Industrial Electronics

Watch: Generator lights 100 LED bulbs with one drop of water

21 February 2020

A new type of droplet-based electricity generator (DEG) developed at City University of Hong Kong (CityU) may greatly advance the study of water energy generation, according to the developers.

Compared to other DEGs, the CityU generator allows for significantly higher energy-conversion efficiency and its instantaneous power density can reach thousands of times higher ̶ up to 50.1 W/m2 ̶ thanks to the incorporation of a type of FET (field-effect transistor) design.

With a conventional DEG, when a droplet of water hits a surface the triboelectric effect accounts for electricity generation by contact electrification and electrostatic induction, but the amount of charge generated is limited and the resulting energy conversion is low. To resolve this, the team used an aluminum electrode and an indium tin oxide (ITO) electrode with a polytetrafluoroethylene (PTFE) film deposited on it. Water droplets continuously hit and spread on the PTFE/ITO electrode, which is responsible for the charge generation, storage and induction, and "bridge" the aluminum electrode to create a closed-loop circuit.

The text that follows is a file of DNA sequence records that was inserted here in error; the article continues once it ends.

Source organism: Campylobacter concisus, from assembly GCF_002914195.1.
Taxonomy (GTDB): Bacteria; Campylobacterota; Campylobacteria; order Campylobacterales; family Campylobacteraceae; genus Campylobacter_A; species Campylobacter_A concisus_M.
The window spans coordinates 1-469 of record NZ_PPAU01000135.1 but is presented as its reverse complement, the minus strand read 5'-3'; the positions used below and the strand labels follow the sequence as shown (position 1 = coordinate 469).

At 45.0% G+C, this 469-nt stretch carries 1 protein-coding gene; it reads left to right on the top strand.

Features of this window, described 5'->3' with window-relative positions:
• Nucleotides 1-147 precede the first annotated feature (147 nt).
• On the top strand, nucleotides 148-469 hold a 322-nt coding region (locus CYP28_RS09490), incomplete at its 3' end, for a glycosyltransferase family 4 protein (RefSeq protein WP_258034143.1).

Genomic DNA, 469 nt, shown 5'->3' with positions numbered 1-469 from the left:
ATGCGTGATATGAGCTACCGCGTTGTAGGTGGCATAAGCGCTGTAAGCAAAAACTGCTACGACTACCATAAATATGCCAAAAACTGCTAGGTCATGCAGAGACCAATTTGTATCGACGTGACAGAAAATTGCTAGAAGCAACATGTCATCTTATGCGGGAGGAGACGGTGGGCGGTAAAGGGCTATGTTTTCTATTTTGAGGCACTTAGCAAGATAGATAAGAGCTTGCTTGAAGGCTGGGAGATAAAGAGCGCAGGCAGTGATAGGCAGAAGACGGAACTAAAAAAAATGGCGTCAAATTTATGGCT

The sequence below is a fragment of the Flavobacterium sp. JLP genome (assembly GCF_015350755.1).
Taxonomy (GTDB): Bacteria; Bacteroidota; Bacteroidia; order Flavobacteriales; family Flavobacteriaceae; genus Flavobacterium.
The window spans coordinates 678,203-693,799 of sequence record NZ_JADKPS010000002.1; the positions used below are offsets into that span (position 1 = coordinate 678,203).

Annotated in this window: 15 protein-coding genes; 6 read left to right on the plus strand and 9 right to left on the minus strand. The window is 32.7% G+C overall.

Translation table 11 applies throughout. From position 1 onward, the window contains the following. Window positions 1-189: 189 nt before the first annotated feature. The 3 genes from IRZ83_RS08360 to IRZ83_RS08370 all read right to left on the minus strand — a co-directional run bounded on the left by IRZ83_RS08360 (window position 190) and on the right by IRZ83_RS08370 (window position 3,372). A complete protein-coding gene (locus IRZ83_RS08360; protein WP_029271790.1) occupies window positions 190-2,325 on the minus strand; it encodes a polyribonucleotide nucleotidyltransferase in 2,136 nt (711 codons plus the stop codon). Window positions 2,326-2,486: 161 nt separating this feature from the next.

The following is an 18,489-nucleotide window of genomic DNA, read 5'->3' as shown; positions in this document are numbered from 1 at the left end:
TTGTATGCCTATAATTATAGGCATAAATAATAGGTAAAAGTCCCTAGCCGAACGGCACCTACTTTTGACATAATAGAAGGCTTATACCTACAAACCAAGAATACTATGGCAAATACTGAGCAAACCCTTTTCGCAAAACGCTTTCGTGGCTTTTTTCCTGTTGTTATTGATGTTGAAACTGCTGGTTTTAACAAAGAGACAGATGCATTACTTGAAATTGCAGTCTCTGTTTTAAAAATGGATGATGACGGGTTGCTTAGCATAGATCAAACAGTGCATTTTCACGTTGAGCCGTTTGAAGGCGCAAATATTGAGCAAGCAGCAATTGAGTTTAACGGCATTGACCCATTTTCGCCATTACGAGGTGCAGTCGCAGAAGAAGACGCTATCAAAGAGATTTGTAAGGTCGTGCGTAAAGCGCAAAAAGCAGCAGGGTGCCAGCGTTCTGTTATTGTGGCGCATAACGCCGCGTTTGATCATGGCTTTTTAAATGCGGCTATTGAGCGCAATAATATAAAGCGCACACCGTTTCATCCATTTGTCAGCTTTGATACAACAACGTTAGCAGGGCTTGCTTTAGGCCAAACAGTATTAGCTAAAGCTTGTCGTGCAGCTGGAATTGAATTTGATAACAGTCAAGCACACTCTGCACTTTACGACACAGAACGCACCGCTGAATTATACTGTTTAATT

With the new droplet-based energy generator, a drop of water released from a height of 15 cm can generate a voltage of over 140V, lighting up 100 small LED bulbs.Source: City University of Hong Kong / NatureWith the new droplet-based energy generator, a drop of water released from a height of 15 cm can generate a voltage of over 140V, lighting up 100 small LED bulbs.Source: City University of Hong Kong / NatureThe new design accumulates a high-density surface charge through continuous water droplet impinging. When the spreading water connects the two electrodes all the stored charges on the PTFE can be fully released to generate electric current.

“Our research shows that a drop of 100 microlitres [1 microlitre = one-millionth litre] of water released from a height of 15 cm can generate a voltage of over 140V, and the power generated can light up 100 small LED lights,” said Wang Zuankai from CityU's department of mechanical engineering. His hope is that this research will help in harvesting water energy to resolve the global renewable energy shortage. Future applications might include surfaces where a liquid and a solid are in contact, such as the hull of a ferry, an umbrella or the inside of a water bottle.

The findings have been published in the journal Nature.



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